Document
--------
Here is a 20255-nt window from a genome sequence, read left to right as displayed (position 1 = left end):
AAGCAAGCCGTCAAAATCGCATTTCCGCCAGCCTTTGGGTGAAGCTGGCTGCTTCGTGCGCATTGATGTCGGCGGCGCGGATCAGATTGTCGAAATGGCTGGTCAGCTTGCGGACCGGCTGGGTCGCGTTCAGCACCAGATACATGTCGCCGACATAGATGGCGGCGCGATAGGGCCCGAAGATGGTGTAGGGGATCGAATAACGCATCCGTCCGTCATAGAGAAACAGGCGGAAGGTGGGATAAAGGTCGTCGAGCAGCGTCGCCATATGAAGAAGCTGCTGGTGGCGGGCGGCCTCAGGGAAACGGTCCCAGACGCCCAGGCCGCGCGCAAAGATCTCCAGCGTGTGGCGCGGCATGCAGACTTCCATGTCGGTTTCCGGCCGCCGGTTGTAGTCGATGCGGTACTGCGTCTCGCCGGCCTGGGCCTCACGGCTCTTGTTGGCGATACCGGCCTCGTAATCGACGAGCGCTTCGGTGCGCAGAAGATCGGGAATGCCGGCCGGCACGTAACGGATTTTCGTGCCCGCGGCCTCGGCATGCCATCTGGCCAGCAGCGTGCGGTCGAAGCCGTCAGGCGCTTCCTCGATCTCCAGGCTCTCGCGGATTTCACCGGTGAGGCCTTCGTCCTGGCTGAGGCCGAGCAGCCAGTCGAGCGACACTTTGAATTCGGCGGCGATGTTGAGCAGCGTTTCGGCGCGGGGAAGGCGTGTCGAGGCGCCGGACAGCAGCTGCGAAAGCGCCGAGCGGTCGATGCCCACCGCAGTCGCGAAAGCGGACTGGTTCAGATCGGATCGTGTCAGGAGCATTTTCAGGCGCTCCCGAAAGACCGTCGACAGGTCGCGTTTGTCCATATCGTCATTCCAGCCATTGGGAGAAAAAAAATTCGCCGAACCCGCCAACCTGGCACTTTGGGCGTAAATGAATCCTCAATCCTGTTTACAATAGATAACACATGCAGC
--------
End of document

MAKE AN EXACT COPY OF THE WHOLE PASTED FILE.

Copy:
Here is a 20255-nt window from a genome sequence, read left to right as displayed (position 1 = left end):
AAGCAAGCCGTCAAAATCGCATTTCCGCCAGCCTTTGGGTGAAGCTGGCTGCTTCGTGCGCATTGATGTCGGCGGCGCGGATCAGATTGTCGAAATGGCTGGTCAGCTTGCGGACCGGCTGGGTCGCGTTCAGCACCAGATACATGTCGCCGACATAGATGGCGGCGCGATAGGGCCCGAAGATGGTGTAGGGGATCGAATAACGCATCCGTCCGTCATAGAGAAACAGGCGGAAGGTGGGATAAAGGTCGTCGAGCAGCGTCGCCATATGAAGAAGCTGCTGGTGGCGGGCGGCCTCAGGGAAACGGTCCCAGACGCCCAGGCCGCGCGCAAAGATCTCCAGCGTGTGGCGCGGCATGCAGACTTCCATGTCGGTTTCCGGCCGCCGGTTGTAGTCGATGCGGTACTGCGTCTCGCCGGCCTGGGCCTCACGGCTCTTGTTGGCGATACCGGCCTCGTAATCGACGAGCGCTTCGGTGCGCAGAAGATCGGGAATGCCGGCCGGCACGTAACGGATTTTCGTGCCCGCGGCCTCGGCATGCCATCTGGCCAGCAGCGTGCGGTCGAAGCCGTCAGGCGCTTCCTCGATCTCCAGGCTCTCGCGGATTTCACCGGTGAGGCCTTCGTCCTGGCTGAGGCCGAGCAGCCAGTCGAGCGACACTTTGAATTCGGCGGCGATGTTGAGCAGCGTTTCGGCGCGGGGAAGGCGTGTCGAGGCGCCGGACAGCAGCTGCGAAAGCGCCGAGCGGTCGATGCCCACCGCAGTCGCGAAAGCGGACTGGTTCAGATCGGATCGTGTCAGGAGCATTTTCAGGCGCTCCCGAAAGACCGTCGACAGGTCGCGTTTGTCCATATCGTCATTCCAGCCATTGGGAGAAAAAAAATTCGCCGAACCCGCCAACCTGGCACTTTGGGCGTAAATGAATCCTCAATCCTGTTTACAATAGATAACACATGCAGC